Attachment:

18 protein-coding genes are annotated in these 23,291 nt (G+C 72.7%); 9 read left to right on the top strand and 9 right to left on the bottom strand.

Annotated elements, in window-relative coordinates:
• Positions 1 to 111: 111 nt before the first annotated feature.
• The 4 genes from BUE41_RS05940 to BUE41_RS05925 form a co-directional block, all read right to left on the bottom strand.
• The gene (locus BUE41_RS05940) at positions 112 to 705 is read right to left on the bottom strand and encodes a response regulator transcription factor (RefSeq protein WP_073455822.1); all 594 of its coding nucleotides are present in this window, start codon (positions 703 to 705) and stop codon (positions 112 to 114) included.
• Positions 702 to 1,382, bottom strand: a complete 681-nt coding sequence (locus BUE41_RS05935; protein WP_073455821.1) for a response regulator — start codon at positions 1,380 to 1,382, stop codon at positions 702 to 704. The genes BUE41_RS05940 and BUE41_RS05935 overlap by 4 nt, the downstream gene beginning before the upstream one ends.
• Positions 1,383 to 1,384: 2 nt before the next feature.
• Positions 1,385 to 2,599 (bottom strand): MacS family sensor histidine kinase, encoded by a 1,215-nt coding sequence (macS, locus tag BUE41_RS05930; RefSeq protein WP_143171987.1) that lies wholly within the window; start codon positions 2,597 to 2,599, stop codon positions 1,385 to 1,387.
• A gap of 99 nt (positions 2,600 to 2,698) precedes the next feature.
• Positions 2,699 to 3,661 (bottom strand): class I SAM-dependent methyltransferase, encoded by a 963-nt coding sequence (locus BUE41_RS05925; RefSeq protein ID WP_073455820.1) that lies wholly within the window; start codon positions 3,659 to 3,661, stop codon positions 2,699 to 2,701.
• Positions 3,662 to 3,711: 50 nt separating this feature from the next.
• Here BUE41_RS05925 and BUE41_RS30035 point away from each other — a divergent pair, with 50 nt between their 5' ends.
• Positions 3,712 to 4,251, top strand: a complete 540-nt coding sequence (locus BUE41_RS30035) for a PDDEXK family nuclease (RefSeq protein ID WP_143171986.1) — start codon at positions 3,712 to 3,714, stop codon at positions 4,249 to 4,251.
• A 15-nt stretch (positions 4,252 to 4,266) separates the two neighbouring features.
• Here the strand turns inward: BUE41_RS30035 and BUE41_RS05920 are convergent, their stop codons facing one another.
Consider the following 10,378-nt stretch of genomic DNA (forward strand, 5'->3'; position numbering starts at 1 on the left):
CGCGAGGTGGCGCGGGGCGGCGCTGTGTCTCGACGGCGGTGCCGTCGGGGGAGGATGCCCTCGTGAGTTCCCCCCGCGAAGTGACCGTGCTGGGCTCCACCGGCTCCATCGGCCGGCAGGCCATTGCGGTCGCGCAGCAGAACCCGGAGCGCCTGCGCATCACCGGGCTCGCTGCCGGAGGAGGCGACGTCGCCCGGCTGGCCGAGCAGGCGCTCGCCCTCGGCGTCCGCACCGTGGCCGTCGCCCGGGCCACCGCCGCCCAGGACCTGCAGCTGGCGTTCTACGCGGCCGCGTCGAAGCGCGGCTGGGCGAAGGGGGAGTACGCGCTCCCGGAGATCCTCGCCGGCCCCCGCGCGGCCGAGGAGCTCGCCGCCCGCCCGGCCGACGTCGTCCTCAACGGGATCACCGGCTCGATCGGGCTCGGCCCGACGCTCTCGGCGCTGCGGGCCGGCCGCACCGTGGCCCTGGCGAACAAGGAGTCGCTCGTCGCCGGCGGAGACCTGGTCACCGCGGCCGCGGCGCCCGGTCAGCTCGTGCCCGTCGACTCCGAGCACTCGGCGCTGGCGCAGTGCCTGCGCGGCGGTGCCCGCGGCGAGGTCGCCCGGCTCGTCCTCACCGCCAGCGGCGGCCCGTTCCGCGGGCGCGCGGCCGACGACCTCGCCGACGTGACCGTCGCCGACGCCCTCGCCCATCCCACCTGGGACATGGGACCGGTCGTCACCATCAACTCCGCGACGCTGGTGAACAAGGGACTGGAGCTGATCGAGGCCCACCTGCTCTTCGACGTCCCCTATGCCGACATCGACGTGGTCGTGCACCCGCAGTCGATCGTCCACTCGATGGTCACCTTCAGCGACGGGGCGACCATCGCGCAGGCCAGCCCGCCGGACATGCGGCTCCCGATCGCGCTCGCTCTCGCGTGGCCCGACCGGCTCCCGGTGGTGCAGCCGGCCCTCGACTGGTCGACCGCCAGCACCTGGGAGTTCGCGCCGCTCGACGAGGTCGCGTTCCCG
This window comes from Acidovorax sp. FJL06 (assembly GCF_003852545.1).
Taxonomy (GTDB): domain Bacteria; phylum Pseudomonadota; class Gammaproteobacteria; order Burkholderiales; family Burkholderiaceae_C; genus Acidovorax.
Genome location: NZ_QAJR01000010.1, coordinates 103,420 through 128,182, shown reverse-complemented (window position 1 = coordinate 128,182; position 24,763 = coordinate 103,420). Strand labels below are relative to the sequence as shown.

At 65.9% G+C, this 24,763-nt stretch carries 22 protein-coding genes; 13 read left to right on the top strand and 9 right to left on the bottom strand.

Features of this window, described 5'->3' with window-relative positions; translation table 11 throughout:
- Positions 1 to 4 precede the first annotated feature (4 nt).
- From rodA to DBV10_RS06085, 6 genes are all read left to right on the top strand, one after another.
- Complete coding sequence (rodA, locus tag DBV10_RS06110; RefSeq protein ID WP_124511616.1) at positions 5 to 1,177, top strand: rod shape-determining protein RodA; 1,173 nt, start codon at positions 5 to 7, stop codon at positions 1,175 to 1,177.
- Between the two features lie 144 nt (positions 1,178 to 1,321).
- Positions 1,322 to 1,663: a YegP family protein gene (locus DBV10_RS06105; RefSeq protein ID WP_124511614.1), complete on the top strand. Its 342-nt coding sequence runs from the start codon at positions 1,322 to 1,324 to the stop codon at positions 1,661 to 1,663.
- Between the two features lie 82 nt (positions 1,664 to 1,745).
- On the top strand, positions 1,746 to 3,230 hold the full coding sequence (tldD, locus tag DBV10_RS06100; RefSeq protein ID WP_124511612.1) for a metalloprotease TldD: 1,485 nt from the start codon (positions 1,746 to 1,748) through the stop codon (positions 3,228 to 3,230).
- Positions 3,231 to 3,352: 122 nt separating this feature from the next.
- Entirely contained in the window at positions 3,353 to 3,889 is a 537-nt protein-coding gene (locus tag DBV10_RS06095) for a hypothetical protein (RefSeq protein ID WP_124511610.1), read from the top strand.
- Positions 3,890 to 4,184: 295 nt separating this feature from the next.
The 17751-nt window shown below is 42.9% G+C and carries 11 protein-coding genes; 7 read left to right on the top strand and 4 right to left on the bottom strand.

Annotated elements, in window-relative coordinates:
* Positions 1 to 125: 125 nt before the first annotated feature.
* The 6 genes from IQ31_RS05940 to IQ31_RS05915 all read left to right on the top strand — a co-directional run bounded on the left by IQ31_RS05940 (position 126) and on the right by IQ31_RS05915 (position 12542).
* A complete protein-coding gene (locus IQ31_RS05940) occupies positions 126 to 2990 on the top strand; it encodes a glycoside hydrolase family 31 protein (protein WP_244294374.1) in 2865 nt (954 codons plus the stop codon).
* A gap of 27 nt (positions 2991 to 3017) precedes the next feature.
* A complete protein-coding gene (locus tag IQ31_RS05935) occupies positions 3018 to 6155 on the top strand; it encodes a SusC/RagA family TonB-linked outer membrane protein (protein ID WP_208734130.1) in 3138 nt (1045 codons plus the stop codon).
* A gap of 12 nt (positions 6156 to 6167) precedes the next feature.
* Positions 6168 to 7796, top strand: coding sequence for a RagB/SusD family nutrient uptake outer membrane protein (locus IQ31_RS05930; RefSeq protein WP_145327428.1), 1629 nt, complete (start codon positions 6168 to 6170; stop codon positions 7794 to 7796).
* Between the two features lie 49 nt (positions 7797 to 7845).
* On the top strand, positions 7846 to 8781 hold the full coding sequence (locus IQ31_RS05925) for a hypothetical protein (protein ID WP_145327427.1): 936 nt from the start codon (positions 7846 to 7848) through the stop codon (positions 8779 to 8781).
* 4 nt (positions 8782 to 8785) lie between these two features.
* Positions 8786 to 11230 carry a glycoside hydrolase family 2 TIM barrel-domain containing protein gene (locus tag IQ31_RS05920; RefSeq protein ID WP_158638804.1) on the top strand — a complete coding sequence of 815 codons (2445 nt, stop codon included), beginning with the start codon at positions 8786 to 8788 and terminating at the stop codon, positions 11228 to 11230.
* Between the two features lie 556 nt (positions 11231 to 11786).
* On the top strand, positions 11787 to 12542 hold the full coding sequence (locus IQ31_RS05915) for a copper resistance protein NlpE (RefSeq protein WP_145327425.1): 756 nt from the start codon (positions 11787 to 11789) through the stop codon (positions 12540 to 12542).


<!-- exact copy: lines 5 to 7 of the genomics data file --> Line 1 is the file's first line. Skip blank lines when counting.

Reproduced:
• The gene (locus BUE41_RS05940) at positions 112 to 705 is read right to left on the bottom strand and encodes a response regulator transcription factor (RefSeq protein WP_073455822.1); all 594 of its coding nucleotides are present in this window, start codon (positions 703 to 705) and stop codon (positions 112 to 114) included.
• Positions 702 to 1,382, bottom strand: a complete 681-nt coding sequence (locus BUE41_RS05935; protein WP_073455821.1) for a response regulator — start codon at positions 1,380 to 1,382, stop codon at positions 702 to 704. The genes BUE41_RS05940 and BUE41_RS05935 overlap by 4 nt, the downstream gene beginning before the upstream one ends.
• Positions 1,383 to 1,384: 2 nt before the next feature.